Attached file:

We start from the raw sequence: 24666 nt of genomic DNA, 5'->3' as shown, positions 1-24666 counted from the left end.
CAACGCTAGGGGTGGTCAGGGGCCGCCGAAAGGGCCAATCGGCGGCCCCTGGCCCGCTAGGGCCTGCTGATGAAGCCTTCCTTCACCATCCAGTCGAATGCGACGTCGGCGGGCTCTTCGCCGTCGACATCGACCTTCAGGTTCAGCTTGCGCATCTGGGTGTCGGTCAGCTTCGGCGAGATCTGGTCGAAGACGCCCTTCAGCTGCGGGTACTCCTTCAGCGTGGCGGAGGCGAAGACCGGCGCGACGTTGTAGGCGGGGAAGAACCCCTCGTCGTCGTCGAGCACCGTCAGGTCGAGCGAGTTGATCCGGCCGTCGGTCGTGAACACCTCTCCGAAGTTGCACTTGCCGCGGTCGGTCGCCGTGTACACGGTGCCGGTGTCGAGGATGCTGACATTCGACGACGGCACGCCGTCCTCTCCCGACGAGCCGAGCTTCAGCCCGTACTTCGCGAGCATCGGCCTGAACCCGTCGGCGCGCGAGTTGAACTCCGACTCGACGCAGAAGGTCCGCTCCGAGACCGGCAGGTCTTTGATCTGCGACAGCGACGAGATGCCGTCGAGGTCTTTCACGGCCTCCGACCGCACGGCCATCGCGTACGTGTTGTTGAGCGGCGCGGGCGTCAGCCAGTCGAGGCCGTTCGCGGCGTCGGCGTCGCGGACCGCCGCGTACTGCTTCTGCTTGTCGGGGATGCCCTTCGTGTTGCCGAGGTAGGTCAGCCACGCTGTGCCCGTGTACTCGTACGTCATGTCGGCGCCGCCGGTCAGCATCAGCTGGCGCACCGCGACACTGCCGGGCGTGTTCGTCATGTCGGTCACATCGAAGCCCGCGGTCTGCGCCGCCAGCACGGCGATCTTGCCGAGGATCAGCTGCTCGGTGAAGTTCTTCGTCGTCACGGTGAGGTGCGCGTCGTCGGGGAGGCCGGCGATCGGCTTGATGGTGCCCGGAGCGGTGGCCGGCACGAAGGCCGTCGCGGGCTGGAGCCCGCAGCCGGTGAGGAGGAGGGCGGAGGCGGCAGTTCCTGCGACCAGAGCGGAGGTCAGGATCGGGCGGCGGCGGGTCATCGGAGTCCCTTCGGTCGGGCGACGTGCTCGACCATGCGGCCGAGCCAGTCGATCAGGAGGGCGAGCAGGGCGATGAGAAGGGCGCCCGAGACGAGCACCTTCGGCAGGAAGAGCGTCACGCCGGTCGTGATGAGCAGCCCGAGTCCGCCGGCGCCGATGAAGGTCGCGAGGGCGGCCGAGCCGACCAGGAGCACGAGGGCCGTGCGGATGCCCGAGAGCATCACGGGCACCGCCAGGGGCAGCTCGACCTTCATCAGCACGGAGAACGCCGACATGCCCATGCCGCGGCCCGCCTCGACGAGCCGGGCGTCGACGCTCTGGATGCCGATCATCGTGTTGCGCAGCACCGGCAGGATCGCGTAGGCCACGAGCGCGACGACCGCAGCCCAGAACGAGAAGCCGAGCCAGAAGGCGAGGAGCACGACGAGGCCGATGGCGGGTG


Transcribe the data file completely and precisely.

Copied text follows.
We start from the raw sequence: 24666 nt of genomic DNA, 5'->3' as shown, positions 1-24666 counted from the left end.
CAACGCTAGGGGTGGTCAGGGGCCGCCGAAAGGGCCAATCGGCGGCCCCTGGCCCGCTAGGGCCTGCTGATGAAGCCTTCCTTCACCATCCAGTCGAATGCGACGTCGGCGGGCTCTTCGCCGTCGACATCGACCTTCAGGTTCAGCTTGCGCATCTGGGTGTCGGTCAGCTTCGGCGAGATCTGGTCGAAGACGCCCTTCAGCTGCGGGTACTCCTTCAGCGTGGCGGAGGCGAAGACCGGCGCGACGTTGTAGGCGGGGAAGAACCCCTCGTCGTCGTCGAGCACCGTCAGGTCGAGCGAGTTGATCCGGCCGTCGGTCGTGAACACCTCTCCGAAGTTGCACTTGCCGCGGTCGGTCGCCGTGTACACGGTGCCGGTGTCGAGGATGCTGACATTCGACGACGGCACGCCGTCCTCTCCCGACGAGCCGAGCTTCAGCCCGTACTTCGCGAGCATCGGCCTGAACCCGTCGGCGCGCGAGTTGAACTCCGACTCGACGCAGAAGGTCCGCTCCGAGACCGGCAGGTCTTTGATCTGCGACAGCGACGAGATGCCGTCGAGGTCTTTCACGGCCTCCGACCGCACGGCCATCGCGTACGTGTTGTTGAGCGGCGCGGGCGTCAGCCAGTCGAGGCCGTTCGCGGCGTCGGCGTCGCGGACCGCCGCGTACTGCTTCTGCTTGTCGGGGATGCCCTTCGTGTTGCCGAGGTAGGTCAGCCACGCTGTGCCCGTGTACTCGTACGTCATGTCGGCGCCGCCGGTCAGCATCAGCTGGCGCACCGCGACACTGCCGGGCGTGTTCGTCATGTCGGTCACATCGAAGCCCGCGGTCTGCGCCGCCAGCACGGCGATCTTGCCGAGGATCAGCTGCTCGGTGAAGTTCTTCGTCGTCACGGTGAGGTGCGCGTCGTCGGGGAGGCCGGCGATCGGCTTGATGGTGCCCGGAGCGGTGGCCGGCACGAAGGCCGTCGCGGGCTGGAGCCCGCAGCCGGTGAGGAGGAGGGCGGAGGCGGCAGTTCCTGCGACCAGAGCGGAGGTCAGGATCGGGCGGCGGCGGGTCATCGGAGTCCCTTCGGTCGGGCGACGTGCTCGACCATGCGGCCGAGCCAGTCGATCAGGAGGGCGAGCAGGGCGATGAGAAGGGCGCCCGAGACGAGCACCTTCGGCAGGAAGAGCGTCACGCCGGTCGTGATGAGCAGCCCGAGTCCGCCGGCGCCGATGAAGGTCGCGAGGGCGGCCGAGCCGACCAGGAGCACGAGGGCCGTGCGGATGCCCGAGAGCATCACGGGCACCGCCAGGGGCAGCTCGACCTTCATCAGCACGGAGAACGCCGACATGCCCATGCCGCGGCCCGCCTCGACGAGCCGGGCGTCGACGCTCTGGATGCCGATCATCGTGTTGCGCAGCACCGGCAGGATCGCGTAGGCCACGAGCGCGACGACCGCAGCCCAGAACGAGAAGCCGAGCCAGAAGGCGAGGAGCACGACGAGGCCGATGGCGGGTG